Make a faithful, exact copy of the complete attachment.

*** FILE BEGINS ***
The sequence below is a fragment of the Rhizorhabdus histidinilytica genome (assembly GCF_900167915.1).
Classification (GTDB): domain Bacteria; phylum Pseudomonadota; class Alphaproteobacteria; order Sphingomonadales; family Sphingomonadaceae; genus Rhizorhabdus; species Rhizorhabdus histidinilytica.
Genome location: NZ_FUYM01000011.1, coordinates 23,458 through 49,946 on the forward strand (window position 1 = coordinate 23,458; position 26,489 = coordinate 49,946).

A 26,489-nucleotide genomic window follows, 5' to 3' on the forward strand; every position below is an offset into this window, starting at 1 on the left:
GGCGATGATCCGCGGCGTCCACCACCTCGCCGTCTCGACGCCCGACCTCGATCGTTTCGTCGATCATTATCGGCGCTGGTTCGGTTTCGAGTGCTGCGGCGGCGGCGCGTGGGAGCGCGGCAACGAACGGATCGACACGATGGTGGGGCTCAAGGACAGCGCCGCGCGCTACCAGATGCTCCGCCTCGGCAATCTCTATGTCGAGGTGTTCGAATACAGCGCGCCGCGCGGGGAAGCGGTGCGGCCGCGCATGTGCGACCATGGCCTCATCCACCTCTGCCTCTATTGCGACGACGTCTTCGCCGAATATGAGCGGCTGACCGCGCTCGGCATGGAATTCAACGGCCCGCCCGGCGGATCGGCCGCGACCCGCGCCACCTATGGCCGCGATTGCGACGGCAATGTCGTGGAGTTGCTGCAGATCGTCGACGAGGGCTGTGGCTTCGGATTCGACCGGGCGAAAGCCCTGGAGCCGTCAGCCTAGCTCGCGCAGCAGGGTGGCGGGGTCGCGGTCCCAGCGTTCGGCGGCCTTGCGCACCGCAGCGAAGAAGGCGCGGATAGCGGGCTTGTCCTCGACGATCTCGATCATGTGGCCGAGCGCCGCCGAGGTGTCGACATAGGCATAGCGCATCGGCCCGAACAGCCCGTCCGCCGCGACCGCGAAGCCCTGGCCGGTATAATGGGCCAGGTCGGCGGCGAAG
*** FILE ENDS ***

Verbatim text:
The sequence below is a fragment of the Rhizorhabdus histidinilytica genome (assembly GCF_900167915.1).
Classification (GTDB): domain Bacteria; phylum Pseudomonadota; class Alphaproteobacteria; order Sphingomonadales; family Sphingomonadaceae; genus Rhizorhabdus; species Rhizorhabdus histidinilytica.
Genome location: NZ_FUYM01000011.1, coordinates 23,458 through 49,946 on the forward strand (window position 1 = coordinate 23,458; position 26,489 = coordinate 49,946).

A 26,489-nucleotide genomic window follows, 5' to 3' on the forward strand; every position below is an offset into this window, starting at 1 on the left:
GGCGATGATCCGCGGCGTCCACCACCTCGCCGTCTCGACGCCCGACCTCGATCGTTTCGTCGATCATTATCGGCGCTGGTTCGGTTTCGAGTGCTGCGGCGGCGGCGCGTGGGAGCGCGGCAACGAACGGATCGACACGATGGTGGGGCTCAAGGACAGCGCCGCGCGCTACCAGATGCTCCGCCTCGGCAATCTCTATGTCGAGGTGTTCGAATACAGCGCGCCGCGCGGGGAAGCGGTGCGGCCGCGCATGTGCGACCATGGCCTCATCCACCTCTGCCTCTATTGCGACGACGTCTTCGCCGAATATGAGCGGCTGACCGCGCTCGGCATGGAATTCAACGGCCCGCCCGGCGGATCGGCCGCGACCCGCGCCACCTATGGCCGCGATTGCGACGGCAATGTCGTGGAGTTGCTGCAGATCGTCGACGAGGGCTGTGGCTTCGGATTCGACCGGGCGAAAGCCCTGGAGCCGTCAGCCTAGCTCGCGCAGCAGGGTGGCGGGGTCGCGGTCCCAGCGTTCGGCGGCCTTGCGCACCGCAGCGAAGAAGGCGCGGATAGCGGGCTTGTCCTCGACGATCTCGATCATGTGGCCGAGCGCCGCCGAGGTGTCGACATAGGCATAGCGCATCGGCCCGAACAGCCCGTCCGCCGCGACCGCGAAGCCCTGGCCGGTATAATGGGCCAGGTCGGCGGCGAAG